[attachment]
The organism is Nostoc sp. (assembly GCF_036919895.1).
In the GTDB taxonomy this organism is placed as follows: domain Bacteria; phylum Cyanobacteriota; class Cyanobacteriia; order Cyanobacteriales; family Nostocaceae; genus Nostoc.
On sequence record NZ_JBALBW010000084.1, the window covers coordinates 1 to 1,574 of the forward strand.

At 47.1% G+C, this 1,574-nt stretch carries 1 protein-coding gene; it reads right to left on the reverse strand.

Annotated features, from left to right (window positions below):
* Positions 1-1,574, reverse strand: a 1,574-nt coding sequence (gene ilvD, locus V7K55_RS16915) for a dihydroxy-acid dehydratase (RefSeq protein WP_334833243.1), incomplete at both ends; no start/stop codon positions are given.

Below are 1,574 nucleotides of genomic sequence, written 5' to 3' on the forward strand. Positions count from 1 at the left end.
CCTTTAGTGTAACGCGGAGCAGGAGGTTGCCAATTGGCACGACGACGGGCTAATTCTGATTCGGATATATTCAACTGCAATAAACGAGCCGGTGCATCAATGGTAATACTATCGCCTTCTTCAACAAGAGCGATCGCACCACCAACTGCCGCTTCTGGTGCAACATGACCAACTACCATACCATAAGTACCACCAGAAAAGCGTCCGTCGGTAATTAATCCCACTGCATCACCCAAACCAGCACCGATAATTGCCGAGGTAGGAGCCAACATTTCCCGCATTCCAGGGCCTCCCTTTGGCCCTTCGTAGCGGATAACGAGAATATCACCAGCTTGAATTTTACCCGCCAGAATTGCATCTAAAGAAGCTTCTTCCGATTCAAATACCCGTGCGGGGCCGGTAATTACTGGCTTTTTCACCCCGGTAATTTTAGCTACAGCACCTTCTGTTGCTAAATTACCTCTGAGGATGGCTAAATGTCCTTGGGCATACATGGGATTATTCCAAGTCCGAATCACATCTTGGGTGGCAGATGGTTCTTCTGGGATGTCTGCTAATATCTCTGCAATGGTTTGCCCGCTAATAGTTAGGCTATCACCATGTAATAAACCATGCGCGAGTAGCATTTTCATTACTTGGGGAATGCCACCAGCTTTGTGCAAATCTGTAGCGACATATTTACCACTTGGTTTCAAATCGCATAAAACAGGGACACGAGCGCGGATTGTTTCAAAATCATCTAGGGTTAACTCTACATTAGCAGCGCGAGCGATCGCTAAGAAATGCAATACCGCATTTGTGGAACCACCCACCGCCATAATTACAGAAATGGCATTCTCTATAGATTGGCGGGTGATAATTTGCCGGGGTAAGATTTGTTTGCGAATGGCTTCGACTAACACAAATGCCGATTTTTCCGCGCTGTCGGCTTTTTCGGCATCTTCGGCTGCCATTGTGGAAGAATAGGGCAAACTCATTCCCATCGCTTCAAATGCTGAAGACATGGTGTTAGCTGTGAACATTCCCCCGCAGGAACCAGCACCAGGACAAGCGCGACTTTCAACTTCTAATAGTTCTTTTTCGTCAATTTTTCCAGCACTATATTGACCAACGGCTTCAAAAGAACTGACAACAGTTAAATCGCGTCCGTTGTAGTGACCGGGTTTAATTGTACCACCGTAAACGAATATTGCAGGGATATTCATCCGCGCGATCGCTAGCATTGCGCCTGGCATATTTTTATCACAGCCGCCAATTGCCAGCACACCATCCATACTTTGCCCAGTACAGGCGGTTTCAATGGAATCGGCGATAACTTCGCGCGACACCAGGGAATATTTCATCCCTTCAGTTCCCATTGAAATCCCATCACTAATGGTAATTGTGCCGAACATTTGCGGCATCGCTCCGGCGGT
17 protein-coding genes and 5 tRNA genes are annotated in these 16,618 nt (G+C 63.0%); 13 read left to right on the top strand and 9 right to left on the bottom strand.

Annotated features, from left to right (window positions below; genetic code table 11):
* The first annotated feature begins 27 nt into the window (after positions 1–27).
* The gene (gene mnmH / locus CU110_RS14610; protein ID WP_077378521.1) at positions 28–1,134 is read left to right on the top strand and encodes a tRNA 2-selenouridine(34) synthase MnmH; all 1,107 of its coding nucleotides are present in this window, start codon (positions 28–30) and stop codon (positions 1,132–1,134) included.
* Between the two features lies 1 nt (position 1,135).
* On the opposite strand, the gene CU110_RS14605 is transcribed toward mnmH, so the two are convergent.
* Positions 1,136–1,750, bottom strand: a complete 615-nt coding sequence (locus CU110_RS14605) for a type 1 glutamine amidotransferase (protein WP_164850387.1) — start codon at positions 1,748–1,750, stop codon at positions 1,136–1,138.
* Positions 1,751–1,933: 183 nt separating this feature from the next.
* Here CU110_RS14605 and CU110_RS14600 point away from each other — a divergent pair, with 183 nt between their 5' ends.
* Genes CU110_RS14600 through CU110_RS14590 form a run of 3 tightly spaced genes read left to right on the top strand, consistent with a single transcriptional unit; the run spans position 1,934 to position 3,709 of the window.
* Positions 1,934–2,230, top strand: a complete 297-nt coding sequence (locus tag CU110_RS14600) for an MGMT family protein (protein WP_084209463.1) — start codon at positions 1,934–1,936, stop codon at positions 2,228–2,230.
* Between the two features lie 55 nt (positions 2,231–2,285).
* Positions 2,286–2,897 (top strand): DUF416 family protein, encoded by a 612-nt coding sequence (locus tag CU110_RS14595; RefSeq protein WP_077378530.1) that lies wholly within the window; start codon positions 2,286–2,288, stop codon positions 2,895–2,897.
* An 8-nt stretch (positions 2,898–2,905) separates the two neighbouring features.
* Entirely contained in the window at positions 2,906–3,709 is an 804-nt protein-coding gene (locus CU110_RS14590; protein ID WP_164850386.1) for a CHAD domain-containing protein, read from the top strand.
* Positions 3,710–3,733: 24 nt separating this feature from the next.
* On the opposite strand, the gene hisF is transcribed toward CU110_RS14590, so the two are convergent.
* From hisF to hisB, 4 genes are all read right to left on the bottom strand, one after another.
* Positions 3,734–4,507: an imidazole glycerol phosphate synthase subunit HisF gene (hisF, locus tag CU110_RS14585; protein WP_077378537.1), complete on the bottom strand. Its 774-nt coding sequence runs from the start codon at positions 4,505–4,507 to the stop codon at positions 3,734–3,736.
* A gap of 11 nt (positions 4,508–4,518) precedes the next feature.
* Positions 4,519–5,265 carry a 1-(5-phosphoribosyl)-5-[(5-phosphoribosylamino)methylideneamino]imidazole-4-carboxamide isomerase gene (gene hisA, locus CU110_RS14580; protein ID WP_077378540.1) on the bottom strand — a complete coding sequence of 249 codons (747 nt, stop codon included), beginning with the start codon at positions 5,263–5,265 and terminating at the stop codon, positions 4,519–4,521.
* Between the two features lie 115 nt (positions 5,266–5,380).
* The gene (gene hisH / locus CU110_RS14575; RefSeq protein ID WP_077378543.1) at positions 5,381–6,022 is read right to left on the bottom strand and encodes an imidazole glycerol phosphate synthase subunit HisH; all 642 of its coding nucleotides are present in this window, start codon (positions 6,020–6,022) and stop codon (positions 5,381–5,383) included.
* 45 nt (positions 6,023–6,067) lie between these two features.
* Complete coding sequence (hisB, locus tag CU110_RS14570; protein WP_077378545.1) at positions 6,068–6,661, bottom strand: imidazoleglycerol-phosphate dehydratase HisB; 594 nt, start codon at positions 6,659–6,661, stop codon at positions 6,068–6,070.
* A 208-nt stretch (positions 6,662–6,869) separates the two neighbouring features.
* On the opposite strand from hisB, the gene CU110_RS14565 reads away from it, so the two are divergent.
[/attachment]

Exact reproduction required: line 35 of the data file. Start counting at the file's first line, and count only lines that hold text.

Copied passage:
* On the opposite strand from hisB, the gene CU110_RS14565 reads away from it, so the two are divergent.